Congress adopts Kimberley Process

Illegal diamonds that finance civil wars in Africa would be banned from America under legislation that Congress approved Friday, according to wire services reports.

The House gave final approval by voice vote to the legislation, which would bring the United States under an international agreement that bans the export or import of so-called conflict diamonds. The Senate passed the bill Thursday. The bill was sent to President Bush for his approval.

The international agreement, known as the Kimberley Process, has the support of representatives of the diamond industry and human rights groups. More than 50 nations are participating in the certification process—which is intended to track each diamond from the mine to the jeweler’s window and to block the trade of diamonds mined and marketed illicitly.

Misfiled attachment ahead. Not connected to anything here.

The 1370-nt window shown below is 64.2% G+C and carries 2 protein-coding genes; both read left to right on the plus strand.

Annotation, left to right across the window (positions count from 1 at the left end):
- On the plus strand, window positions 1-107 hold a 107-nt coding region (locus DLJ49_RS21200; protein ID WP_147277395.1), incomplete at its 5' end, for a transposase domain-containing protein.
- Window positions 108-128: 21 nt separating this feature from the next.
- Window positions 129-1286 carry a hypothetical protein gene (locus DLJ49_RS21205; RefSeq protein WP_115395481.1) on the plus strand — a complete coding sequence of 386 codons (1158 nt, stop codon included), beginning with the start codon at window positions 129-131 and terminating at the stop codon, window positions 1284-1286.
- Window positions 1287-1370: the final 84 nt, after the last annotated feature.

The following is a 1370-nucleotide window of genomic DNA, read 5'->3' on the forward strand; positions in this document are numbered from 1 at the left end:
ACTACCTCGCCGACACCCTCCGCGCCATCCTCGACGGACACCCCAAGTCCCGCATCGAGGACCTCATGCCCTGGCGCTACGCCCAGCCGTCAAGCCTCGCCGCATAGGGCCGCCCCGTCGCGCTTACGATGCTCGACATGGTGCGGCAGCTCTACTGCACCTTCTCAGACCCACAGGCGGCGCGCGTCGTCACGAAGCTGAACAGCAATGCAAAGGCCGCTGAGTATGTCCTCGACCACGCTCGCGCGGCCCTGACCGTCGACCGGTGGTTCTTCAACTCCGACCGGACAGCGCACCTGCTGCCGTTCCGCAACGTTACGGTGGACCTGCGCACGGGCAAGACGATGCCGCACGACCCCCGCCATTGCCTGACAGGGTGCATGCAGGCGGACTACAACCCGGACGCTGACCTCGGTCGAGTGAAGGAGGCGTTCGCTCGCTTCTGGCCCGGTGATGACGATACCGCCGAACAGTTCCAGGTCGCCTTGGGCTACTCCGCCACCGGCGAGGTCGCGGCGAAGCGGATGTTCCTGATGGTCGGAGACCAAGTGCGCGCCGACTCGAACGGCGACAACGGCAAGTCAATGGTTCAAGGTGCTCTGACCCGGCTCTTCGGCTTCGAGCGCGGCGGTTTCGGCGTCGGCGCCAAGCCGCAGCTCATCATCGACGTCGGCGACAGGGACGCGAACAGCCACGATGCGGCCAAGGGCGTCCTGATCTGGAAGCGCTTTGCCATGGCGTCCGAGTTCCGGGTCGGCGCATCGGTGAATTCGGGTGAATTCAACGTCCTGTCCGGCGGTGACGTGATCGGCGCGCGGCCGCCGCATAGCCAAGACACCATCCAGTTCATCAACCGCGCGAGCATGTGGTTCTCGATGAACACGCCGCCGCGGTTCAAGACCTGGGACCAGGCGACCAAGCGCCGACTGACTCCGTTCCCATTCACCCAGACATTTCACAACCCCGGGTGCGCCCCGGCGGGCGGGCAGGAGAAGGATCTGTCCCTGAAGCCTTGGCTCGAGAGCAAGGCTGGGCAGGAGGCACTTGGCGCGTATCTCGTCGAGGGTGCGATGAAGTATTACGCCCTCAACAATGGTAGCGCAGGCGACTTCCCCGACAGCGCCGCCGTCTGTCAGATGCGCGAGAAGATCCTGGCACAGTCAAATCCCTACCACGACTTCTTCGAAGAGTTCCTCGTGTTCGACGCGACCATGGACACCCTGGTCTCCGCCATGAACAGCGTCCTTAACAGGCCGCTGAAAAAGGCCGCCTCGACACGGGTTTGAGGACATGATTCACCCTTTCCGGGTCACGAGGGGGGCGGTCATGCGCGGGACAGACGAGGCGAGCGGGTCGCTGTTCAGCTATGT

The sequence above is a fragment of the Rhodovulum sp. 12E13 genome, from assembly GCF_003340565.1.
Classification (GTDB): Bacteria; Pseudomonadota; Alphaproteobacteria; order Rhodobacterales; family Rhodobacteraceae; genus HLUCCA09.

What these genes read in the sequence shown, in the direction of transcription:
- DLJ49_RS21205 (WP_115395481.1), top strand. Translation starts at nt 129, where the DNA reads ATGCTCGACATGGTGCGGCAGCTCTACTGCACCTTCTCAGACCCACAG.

Traded diamonds would have to come with certification they were mined from legitimate sources.

“This is a trade issue, a consumer issue and most of all, a human rights issue,” Sen. Charles Grassley, R-Iowa, and Senate Finance Committee chairman, reportedly said. “This bill sends a strong message that the benefits of trade in valuable natural resources like diamonds should accrue to the legitimate governments and their people in Africa.”